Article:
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Med Sci Sports Exerc. 2016 Aug;48(8):1619-28. doi: 10.1249/MSS.0000000000000933.

Validity of Consumer-Based Physical Activity Monitors for Specific Activity Types.

Author information

1
1Clinical Exercise Physiology Program, Human Performance Laboratory, Ball State University, Muncie, IN; 2Fisher Institute for Wellness and Gerontology, Ball State University, Muncie, IN; and 3Biomechanics Laboratory, Ball State University, Muncie, IN.

Abstract

PURPOSE:

Consumer-based physical activity (PA) monitors are popular for individual tracking of PA variables. However, current research has not examined how these monitors track energy expenditure (EE) and steps in distinct activities. This study examined the accuracy of the Fitbits One, Zip, and Flex and Jawbone UP24 for estimating EE and steps for specific activities and activity categories.

METHODS:

Thirty subjects completed a structured protocol consisting of three sedentary, four household, and four ambulatory/exercise activities. All subjects began by lying on a bed for 10 min; 10 other activities were performed for 5 min each. Indirect calorimetry (COSMED) and researcher-counted steps were criterion measures for EE and step counts, respectively. The Omron HJ-720IT pedometer was used as a comparison of step count accuracy. EE and steps were compared with criterion measures using the Friedman repeated-measures nonparametric test and mean absolute percent error (MAPE).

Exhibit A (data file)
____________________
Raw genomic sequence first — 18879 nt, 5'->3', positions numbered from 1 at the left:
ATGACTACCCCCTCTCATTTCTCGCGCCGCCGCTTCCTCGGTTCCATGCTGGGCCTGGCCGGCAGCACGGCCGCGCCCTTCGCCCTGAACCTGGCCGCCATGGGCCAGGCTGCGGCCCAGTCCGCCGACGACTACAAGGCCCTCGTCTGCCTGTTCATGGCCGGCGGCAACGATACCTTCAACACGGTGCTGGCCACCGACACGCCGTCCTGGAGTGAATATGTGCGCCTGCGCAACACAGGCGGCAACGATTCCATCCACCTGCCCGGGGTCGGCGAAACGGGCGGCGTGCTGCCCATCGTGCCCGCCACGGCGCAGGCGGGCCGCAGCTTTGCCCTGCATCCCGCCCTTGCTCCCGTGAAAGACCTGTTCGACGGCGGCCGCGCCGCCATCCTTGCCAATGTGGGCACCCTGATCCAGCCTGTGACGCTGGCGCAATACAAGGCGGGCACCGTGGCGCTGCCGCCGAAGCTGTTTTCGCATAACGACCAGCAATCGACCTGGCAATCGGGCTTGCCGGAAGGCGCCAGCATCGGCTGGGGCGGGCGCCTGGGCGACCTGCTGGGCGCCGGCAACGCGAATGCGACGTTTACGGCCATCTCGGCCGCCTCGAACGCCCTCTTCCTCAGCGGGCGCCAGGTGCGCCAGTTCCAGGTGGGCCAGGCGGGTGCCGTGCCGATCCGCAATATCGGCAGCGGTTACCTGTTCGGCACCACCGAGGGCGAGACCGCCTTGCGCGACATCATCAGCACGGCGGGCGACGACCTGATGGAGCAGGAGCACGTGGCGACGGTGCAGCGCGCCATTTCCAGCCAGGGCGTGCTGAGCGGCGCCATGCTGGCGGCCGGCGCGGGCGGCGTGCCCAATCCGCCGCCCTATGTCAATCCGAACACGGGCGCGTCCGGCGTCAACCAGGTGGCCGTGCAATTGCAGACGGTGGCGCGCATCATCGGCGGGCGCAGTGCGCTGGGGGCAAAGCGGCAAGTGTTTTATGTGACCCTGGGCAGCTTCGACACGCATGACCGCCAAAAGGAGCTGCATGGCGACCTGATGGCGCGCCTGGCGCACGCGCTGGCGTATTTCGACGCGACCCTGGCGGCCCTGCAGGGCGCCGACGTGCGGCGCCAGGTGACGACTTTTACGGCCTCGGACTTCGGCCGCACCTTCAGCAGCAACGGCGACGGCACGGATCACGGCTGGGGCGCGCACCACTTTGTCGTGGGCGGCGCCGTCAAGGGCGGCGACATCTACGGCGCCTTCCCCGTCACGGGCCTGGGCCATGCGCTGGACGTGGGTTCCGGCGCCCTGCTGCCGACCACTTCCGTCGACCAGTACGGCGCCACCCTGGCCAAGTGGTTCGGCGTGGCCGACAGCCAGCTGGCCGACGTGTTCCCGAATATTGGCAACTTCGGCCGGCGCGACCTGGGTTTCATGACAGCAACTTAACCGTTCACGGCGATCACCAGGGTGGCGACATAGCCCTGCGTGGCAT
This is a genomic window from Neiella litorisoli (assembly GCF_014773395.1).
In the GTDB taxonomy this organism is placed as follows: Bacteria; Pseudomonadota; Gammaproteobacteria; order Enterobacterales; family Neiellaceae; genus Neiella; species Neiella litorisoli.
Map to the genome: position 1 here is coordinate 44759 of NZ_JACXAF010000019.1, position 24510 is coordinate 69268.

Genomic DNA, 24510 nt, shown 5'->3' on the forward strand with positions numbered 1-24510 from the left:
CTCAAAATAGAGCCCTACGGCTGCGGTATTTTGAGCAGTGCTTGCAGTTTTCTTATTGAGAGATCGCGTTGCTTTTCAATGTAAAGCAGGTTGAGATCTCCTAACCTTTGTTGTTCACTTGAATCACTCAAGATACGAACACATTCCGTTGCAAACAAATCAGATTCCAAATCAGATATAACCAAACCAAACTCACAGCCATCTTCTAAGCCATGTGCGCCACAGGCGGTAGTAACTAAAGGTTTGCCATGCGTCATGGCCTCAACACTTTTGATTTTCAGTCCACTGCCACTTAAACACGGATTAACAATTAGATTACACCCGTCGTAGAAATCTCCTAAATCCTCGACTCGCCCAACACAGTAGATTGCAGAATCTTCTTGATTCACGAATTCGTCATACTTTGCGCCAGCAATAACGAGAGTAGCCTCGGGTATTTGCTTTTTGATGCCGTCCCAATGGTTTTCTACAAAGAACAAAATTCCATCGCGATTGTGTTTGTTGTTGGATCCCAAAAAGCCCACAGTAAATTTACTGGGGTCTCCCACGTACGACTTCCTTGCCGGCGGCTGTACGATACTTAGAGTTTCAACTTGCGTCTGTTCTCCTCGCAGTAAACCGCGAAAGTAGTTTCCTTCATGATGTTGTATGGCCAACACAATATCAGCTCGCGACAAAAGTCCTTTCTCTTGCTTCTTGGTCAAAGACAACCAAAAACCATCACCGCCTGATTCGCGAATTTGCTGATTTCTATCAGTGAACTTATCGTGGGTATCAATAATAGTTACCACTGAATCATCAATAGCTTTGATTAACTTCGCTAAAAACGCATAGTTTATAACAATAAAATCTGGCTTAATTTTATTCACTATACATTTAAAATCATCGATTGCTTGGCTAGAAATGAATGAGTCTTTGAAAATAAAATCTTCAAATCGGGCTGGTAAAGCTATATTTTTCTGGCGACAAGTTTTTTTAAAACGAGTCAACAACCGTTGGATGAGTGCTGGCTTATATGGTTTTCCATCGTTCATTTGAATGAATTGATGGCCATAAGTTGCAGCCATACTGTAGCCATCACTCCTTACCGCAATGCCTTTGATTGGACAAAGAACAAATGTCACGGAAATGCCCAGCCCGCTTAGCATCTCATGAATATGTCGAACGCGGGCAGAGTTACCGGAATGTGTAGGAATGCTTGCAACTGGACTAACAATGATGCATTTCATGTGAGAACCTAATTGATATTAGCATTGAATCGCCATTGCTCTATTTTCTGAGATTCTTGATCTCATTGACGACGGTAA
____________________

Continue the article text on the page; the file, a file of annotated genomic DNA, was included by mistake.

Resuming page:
RESULTS:

All PA monitors predicted EE within 8% of COSMED for sedentary activity but overestimated EE by 16%-40% during ambulatory activity. All monitors except the Fitbit Flex (within 8% of criterion) underestimated EE by 27%-34% during household activity. EE predictions were accompanied with MAPE >10%. For household activity, the Fitbit Flex estimated steps within 10% of researcher-counted steps; all other monitors underestimated steps by 35%-64%. All monitors estimated steps within 4% of researcher-counted steps and displayed MAPE <10% during ambulatory activity. The Omron underestimated household steps by 74% but was within 1% for ambulatory steps. All monitors severely underestimated EE and steps during cycling.

CONCLUSION:

Consumer-based PA monitors should be used cautiously for estimating EE, although they provide accurate measures of steps for structured ambulatory activity, similar to validated pedometers.

PMID:
27015387
DOI:
10.1249/MSS.0000000000000933
[Indexed for MEDLINE]

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